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New Feature: Secure Boot for VM’s in AOS 5.16

With the release of AOS 5.16 a couple of new security features are introduced. One of the features is secure boot. Secure boot is designed to protect a system against malicious code being loaded and executed early in the boot process, before the operating system has been loaded.


AHV uses TianoCore UEFI. This is an open source implementation of UEFI. In June of 2004, Intel announced that it would release the “Foundation Code” of its Extensible Firmware Interface (EFI), a successor to the 16-bit x86 “legacy” PC BIOS, under an open source license. This Foundation Code, developed by Intel as part of a project code named Tiano, was Intel’s “preferred implementation” of EFI. This evolved into EDK, EDK II, and other open source projects under the TianoCore community.

The EFI Specifications were contributed to the United EFI Forum as part of the original UEFI Specifications, which has been adopted by over 200 companies and shipped on millions of compute devices. TianoCore is designed to implement the UEFI and UEFI PI specifications.
Source: TianoCore.org

How to create a Secure Boot VM

For secure Boot to work UEFI and machine type Q35 must be configured. When these 2 settings are set, secure boot can be enabled/disabled with the vm.update command in the Acropolis CLI. UEFI does not support legacy bus types. IDE devices must be changed to SATA or removed from the VM. Currently secure boot is only supported with AHV. Keep in mind that the guest operating system must support secure boot. Here you can find a list of supported OS’s by Nutanix secure boot.

VM creation in Prism:

  1. Go to Prism Element and login
  2. Open de VM dashboard and click “Create VM”
  3. Fill in the VM details such as Name, vCPU, Mem, Cores, etc
  4. Enable UEFI BIOS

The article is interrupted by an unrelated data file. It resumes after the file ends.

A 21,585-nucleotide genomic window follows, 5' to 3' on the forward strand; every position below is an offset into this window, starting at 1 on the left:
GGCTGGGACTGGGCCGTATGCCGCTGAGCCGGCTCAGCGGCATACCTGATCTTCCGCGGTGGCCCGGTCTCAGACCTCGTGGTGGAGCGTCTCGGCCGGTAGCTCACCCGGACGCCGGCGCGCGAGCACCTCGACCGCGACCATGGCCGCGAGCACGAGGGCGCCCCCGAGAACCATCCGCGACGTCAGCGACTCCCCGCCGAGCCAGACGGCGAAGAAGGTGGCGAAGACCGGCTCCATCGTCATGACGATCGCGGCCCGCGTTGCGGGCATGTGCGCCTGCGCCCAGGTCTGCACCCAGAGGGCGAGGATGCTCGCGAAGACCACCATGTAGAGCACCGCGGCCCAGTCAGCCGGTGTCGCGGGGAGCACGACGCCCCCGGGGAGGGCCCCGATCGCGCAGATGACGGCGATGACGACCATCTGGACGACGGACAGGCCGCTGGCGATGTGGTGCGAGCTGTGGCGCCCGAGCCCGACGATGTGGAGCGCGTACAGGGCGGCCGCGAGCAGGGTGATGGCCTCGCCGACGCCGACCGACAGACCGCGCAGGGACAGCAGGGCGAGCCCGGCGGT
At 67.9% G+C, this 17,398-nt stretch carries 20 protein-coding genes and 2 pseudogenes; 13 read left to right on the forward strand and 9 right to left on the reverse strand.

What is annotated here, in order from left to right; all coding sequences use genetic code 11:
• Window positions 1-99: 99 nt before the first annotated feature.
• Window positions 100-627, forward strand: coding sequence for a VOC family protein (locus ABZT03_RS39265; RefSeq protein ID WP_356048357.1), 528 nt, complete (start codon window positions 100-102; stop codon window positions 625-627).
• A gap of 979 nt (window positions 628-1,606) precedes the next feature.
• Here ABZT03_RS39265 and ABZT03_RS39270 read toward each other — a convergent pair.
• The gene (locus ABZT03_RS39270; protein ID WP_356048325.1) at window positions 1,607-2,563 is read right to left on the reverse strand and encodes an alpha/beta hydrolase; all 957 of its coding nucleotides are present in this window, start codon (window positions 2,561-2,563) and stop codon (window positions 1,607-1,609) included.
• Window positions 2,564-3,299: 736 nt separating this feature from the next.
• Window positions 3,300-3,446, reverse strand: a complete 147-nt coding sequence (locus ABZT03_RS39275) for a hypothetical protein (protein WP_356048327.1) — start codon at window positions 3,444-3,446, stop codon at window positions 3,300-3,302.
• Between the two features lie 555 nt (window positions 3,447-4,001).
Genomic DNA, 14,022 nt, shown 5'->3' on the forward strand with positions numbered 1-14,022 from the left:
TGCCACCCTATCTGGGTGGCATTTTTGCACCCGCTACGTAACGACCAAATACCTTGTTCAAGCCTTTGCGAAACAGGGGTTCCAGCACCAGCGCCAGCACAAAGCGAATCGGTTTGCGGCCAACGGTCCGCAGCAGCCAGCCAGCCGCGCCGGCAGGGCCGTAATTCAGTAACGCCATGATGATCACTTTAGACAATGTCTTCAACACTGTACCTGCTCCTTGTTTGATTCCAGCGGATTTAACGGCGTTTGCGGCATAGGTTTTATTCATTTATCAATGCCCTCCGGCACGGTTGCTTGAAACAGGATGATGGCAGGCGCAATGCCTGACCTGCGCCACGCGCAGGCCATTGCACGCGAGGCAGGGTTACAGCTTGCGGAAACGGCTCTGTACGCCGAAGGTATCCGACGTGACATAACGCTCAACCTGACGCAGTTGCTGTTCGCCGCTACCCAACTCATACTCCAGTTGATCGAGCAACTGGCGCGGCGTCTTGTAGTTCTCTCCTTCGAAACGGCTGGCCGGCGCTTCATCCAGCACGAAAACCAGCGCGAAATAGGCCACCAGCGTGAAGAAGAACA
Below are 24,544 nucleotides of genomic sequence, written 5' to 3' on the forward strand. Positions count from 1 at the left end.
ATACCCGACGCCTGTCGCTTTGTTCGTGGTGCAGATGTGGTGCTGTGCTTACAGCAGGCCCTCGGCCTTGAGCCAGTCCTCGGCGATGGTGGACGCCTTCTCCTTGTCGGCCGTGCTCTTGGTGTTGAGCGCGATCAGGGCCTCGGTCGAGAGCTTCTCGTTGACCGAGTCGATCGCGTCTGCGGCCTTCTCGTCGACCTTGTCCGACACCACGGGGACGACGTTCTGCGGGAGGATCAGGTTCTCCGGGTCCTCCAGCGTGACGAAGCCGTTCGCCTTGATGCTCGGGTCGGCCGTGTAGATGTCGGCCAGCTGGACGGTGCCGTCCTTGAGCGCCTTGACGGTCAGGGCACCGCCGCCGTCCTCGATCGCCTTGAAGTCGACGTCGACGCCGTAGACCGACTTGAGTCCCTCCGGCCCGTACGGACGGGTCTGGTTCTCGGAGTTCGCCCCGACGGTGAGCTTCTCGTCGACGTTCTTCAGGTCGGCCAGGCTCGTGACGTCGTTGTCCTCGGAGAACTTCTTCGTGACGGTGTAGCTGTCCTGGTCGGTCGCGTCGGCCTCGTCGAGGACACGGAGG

With UEFI BIOS enabled, IDE devices are not supported anymore. The VM creation wizard automatically adds a CD-ROM with bus type IDE. Change this to SATA.

  1. Click on the edit pencil on the CD-ROM device
  2. Change IDE to SATA and click OK
  3. Attach an ISO file to the CD-ROM
  4. Add an empty disk to the VM
  5. Add a new nic in the Network Adapters section
  6. Click save
  7. Open Putty and make a connection to one of the CVM’s
  8. Login with Nutanix and the corresponding password
  9. Type in: acli
  10. Type in: vm.update <vm name> secure_boot=true machine_type=q35

The VM is now updated to secure boot and the correct machine type.

  1. Power on the VM in Prism
  2. Start the installation of the VM

Keep in mind that when you want to install Windows Server in the VM, you also need to attach the VirtIO drivers to the VM. The VirtIO drivers ISO file can be downloaded from the Nutanix portal at http://portal.nutanix.com.

Attach VirtIO drivers:

  1. Select the VM in Prism Element
  2. Power down the VM
  3. Click on Update
  4. Go to disks section in the VM screen
  5. Add an extra SATA CD-ROM
  6. Attach the latest VirtIO drivers ISO

See below screenshot for the disks setup. VirtIO driver ISO is attached to sata.1

It is also possible to create a VM from scratch using the Acropolis CLI.

VM creation in Acropolis CLI:

  1. Go to one of the CVM’s and login with nutanix and related password
  2. Type: acli
  3. Type: vm.create <vm name> uefi_boot=true secure_boot=true machine_type=q35
  4. Go to Prism Element and login
  5. Select the just created VM and click Update
  6. Change the VM details such as vCPU, cores, memory, time zone, etc
  7. Add a SATA CD-ROM in the disks section
  8. Add an empty disk to the VM
  9. Add a new nic in the Network Adapters section
  10. Click Save
  11. Power on the VM in Prism
  12. Start the installation of the VM

One advantage of using the CLI instead of the Prism GUI is the possibility to define the location of storage container for UEFI firmware and variables. This is not possible with the GUI at the moment.

The command line for this is:
vm.create <vm name> uefi_boot=true secure_boot=true machine_type=q35 nvram_container=<NutanixManagementShare>

Replace <vm name> with the desired name for the virtual machine and replace <NutanixManagementShare> with a Nutanix storage container in which you want to store the UEFI variables.


Following the steps above you protect the VM’s with a secure BIOS and prevent malicious code from injecting code before a virus scanner or other protection is active on the VM.